A key security feature of Apple’s in-app billing feature for iOS apps has been down since Thursday night, making it difficult for app developers to verify legitimate sales and leaving some of them worried they’re losing money.
Several developers have told Wired.com the verifyReceipt function, which ensures in-app purchases are valid, is showing an error whenever customers attempt to buy something through an app. Without verifyReceipt, faked purchase attempts could be made on iOS apps.
The problem started around 7:00 p.m. Pacific Time Thursday, according to several Tweets describing the problem, and had not been resolved by the time this story was posted. Apple has not responded to our requests for comment.
The Sandbox version of the site, used for testing, is up, but the URL used for real transactions shows a 404 error. With the page down, developers cannot verify that receipts are valid, and therefore can’t honor purchases because of the possibility the receipt has been forged.
The timing is especially problematic for developers because Friday is typically a busy day, said iOS developer Martin Nilsson. He estimates the problem has cost him between $900 and $1,500 in revenue. Nilsson’s app, a magazine aggregator called Paperton, is relatively new, and he feels the issue is particularly harmful because it could damage users’ trust of the app.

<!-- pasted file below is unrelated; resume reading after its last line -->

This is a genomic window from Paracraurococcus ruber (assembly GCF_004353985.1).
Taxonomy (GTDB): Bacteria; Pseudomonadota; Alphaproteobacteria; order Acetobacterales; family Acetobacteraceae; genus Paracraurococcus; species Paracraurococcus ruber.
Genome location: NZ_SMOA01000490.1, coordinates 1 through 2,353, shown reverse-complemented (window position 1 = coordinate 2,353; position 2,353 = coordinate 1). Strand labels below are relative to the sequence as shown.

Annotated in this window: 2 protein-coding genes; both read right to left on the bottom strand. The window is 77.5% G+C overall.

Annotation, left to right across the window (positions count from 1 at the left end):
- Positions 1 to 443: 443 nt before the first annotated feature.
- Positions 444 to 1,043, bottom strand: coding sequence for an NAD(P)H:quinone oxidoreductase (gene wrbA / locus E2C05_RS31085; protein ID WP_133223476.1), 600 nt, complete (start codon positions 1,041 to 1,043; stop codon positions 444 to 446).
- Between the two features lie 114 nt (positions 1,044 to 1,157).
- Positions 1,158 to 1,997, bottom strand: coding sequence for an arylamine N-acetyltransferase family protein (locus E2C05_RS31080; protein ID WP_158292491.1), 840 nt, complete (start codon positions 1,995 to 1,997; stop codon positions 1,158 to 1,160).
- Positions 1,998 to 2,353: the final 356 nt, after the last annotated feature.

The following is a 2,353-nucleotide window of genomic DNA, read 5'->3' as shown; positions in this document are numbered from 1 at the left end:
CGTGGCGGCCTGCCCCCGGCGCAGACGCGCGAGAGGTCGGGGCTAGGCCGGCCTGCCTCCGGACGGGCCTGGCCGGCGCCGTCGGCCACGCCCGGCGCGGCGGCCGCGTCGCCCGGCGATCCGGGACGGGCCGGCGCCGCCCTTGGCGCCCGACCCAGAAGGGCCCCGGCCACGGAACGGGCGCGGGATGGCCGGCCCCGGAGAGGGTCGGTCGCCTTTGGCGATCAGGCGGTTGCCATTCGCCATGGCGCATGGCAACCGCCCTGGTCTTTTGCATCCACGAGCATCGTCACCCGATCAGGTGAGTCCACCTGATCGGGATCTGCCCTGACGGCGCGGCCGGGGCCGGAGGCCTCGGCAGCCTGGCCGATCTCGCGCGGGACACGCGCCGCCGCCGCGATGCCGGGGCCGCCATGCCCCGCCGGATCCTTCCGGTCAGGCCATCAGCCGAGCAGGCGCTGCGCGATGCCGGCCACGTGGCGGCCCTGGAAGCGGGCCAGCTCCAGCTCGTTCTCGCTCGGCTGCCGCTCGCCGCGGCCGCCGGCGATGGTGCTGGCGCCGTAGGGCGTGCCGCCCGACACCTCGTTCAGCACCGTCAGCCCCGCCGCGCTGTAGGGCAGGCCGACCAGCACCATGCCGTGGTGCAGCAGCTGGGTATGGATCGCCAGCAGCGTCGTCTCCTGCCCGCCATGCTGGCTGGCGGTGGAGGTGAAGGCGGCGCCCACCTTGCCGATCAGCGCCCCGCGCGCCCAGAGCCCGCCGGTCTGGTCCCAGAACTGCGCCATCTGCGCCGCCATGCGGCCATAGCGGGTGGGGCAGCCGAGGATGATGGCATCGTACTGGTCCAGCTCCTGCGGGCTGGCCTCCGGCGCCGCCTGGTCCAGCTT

The iOS in-app purchasing feature is one of the best ways for iPhone and iPad developers to make money from their apps because it provides for continued revenue long past the initial app download. The function has been a cornerstone of Apple’s success in attracting developers to make apps for the platform. Apple’s App Store now boasts over half a million apps.
The in-app purchasing issue has recently come under fire for both iOS and Android developers with the aggressive actions of patent trolls like Lodsys. This summer, Apple also revamped its in-app purchasing policy regarding subscriptions.
With the verifyReceipt page out, Nilsson says he has had to develop a workaround to allow purchases to now go through. But Andrew Johnson, who develops an offline topographical maps iOS app, said the issue isn’t as critical.
“If this continued for an extended period, this would be problematic for anyone who’s using in-app purchases,” Johnson said. He said his revenue loss has been negligible because in-app purchasing isn’t a primary component of his product.
Nilsson noted that several applications that use in-app purchasing have not been affected. The inclusion of verifyReceipt is part of Apple’s In App Purchase Programming Guide, so this could mean that developers aren’t appropriately safeguarding against the possibility of forged receipts.
If you’re an iOS developer and the issue is affecting you, shoot us an email or sound off in the comments.
Image: m thierry/Flickr